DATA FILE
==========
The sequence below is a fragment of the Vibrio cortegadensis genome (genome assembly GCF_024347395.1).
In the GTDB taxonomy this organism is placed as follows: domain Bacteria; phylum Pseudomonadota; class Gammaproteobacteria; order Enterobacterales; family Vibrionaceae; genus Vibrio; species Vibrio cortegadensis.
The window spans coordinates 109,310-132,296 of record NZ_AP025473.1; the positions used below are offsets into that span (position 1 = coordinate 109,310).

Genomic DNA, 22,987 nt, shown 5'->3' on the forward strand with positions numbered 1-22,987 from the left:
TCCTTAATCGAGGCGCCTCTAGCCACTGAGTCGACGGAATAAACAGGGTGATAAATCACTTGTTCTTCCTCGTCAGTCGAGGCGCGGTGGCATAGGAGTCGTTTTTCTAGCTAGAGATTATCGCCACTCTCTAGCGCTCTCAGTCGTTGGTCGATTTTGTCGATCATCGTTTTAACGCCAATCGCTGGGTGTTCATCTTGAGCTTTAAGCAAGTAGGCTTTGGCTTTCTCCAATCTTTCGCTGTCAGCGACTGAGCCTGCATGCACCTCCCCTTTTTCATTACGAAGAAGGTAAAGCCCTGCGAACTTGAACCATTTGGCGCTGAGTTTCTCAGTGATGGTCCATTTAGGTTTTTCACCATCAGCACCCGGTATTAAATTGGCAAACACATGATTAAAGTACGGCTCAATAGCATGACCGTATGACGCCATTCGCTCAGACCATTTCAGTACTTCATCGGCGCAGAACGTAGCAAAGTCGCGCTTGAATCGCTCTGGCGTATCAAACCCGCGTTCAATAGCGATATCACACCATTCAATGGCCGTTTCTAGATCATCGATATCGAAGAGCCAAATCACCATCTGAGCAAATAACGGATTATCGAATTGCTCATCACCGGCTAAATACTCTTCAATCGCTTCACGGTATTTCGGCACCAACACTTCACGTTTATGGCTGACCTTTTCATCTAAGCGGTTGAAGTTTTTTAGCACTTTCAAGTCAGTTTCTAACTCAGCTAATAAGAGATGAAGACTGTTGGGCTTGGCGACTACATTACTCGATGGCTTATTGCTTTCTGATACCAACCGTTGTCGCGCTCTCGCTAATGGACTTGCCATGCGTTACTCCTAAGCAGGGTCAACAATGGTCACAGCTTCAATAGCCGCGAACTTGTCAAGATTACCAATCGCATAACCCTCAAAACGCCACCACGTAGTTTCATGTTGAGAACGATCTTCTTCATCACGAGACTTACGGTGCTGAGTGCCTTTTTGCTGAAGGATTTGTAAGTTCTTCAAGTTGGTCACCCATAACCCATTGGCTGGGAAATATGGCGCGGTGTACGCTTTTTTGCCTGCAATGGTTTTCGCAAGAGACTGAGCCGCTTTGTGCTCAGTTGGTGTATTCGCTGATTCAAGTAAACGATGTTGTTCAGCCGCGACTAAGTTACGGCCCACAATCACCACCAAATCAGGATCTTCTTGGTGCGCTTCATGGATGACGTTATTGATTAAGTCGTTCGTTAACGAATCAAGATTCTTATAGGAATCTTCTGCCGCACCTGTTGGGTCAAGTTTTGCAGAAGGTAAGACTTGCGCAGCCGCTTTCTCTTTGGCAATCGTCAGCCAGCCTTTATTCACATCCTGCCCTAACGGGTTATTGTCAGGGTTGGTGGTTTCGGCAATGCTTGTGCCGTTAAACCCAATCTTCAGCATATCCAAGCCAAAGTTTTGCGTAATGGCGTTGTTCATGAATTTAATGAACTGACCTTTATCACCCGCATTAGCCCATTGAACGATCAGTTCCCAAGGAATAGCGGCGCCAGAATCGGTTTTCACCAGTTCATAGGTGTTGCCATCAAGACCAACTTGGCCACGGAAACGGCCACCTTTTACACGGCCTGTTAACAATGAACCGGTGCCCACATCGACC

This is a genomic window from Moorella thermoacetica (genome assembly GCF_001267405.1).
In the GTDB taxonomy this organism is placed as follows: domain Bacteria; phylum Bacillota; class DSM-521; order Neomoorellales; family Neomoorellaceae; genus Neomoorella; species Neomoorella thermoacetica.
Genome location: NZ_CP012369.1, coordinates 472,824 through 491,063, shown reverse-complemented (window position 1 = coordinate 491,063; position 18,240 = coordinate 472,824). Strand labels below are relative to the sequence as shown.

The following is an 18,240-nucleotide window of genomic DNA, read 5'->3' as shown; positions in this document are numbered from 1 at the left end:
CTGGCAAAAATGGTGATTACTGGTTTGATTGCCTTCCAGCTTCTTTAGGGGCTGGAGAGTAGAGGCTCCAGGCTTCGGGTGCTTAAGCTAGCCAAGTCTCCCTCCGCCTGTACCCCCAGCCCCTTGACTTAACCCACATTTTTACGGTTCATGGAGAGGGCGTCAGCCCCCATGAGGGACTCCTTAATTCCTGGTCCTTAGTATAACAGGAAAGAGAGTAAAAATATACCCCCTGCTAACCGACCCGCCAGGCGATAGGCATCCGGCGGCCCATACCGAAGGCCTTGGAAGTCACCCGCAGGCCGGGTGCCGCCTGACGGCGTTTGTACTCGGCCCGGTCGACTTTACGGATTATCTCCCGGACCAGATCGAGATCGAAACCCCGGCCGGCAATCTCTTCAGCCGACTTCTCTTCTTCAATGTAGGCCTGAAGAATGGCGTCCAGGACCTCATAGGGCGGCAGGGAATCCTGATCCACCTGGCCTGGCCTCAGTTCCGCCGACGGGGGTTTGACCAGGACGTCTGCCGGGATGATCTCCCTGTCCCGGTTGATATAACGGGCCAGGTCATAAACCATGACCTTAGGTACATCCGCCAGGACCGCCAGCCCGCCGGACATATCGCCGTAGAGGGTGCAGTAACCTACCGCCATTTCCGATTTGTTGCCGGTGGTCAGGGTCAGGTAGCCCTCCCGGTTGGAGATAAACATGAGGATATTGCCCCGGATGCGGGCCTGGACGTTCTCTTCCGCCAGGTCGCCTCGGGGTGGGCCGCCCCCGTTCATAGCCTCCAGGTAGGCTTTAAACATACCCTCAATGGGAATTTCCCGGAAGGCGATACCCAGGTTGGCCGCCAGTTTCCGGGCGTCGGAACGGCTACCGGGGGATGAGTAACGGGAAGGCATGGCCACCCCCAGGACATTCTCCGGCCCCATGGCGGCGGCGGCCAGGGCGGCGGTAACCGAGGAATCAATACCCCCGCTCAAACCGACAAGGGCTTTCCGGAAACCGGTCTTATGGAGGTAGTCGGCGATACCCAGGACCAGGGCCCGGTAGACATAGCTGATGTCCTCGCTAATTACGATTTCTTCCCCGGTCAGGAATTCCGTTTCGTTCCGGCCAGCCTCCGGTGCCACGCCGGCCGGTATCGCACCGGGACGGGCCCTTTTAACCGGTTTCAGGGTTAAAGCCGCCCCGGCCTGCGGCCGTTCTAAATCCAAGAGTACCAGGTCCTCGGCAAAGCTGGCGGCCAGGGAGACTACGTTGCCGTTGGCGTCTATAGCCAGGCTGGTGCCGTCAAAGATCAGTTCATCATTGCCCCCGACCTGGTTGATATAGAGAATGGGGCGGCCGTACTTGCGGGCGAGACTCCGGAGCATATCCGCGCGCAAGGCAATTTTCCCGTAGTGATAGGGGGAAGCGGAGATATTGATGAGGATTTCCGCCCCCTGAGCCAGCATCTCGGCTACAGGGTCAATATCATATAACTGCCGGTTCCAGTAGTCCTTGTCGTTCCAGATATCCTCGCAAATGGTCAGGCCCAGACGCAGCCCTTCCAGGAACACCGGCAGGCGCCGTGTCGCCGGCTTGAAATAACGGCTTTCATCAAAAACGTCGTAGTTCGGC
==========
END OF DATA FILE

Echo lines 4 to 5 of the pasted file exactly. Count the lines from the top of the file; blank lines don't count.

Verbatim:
Genomic DNA, 22,987 nt, shown 5'->3' on the forward strand with positions numbered 1-22,987 from the left:
TCCTTAATCGAGGCGCCTCTAGCCACTGAGTCGACGGAATAAACAGGGTGATAAATCACTTGTTCTTCCTCGTCAGTCGAGGCGCGGTGGCATAGGAGTCGTTTTTCTAGCTAGAGATTATCGCCACTCTCTAGCGCTCTCAGTCGTTGGTCGATTTTGTCGATCATCGTTTTAACGCCAATCGCTGGGTGTTCATCTTGAGCTTTAAGCAAGTAGGCTTTGGCTTTCTCCAATCTTTCGCTGTCAGCGACTGAGCCTGCATGCACCTCCCCTTTTTCATTACGAAGAAGGTAAAGCCCTGCGAACTTGAACCATTTGGCGCTGAGTTTCTCAGTGATGGTCCATTTAGGTTTTTCACCATCAGCACCCGGTATTAAATTGGCAAACACATGATTAAAGTACGGCTCAATAGCATGACCGTATGACGCCATTCGCTCAGACCATTTCAGTACTTCATCGGCGCAGAACGTAGCAAAGTCGCGCTTGAATCGCTCTGGCGTATCAAACCCGCGTTCAATAGCGATATCACACCATTCAATGGCCGTTTCTAGATCATCGATATCGAAGAGCCAAATCACCATCTGAGCAAATAACGGATTATCGAATTGCTCATCACCGGCTAAATACTCTTCAATCGCTTCACGGTATTTCGGCACCAACACTTCACGTTTATGGCTGACCTTTTCATCTAAGCGGTTGAAGTTTTTTAGCACTTTCAAGTCAGTTTCTAACTCAGCTAATAAGAGATGAAGACTGTTGGGCTTGGCGACTACATTACTCGATGGCTTATTGCTTTCTGATACCAACCGTTGTCGCGCTCTCGCTAATGGACTTGCCATGCGTTACTCCTAAGCAGGGTCAACAATGGTCACAGCTTCAATAGCCGCGAACTTGTCAAGATTACCAATCGCATAACCCTCAAAACGCCACCACGTAGTTTCATGTTGAGAACGATCTTCTTCATCACGAGACTTACGGTGCTGAGTGCCTTTTTGCTGAAGGATTTGTAAGTTCTTCAAGTTGGTCACCCATAACCCATTGGCTGGGAAATATGGCGCGGTGTACGCTTTTTTGCCTGCAATGGTTTTCGCAAGAGACTGAGCCGCTTTGTGCTCAGTTGGTGTATTCGCTGATTCAAGTAAACGATGTTGTTCAGCCGCGACTAAGTTACGGCCCACAATCACCACCAAATCAGGATCTTCTTGGTGCGCTTCATGGATGACGTTATTGATTAAGTCGTTCGTTAACGAATCAAGATTCTTATAGGAATCTTCTGCCGCACCTGTTGGGTCAAGTTTTGCAGAAGGTAAGACTTGCGCAGCCGCTTTCTCTTTGGCAATCGTCAGCCAGCCTTTATTCACATCCTGCCCTAACGGGTTATTGTCAGGGTTGGTGGTTTCGGCAATGCTTGTGCCGTTAAACCCAATCTTCAGCATATCCAAGCCAAAGTTTTGCGTAATGGCGTTGTTCATGAATTTAATGAACTGACCTTTATCACCCGCATTAGCCCATTGAACGATCAGTTCCCAAGGAATAGCGGCGCCAGAATCGGTTTTCACCAGTTCATAGGTGTTGCCATCAAGACCAACTTGGCCACGGAAACGGCCACCTTTTACACGGCCTGTTAACAATGAACCGGTGCCCACATCGACC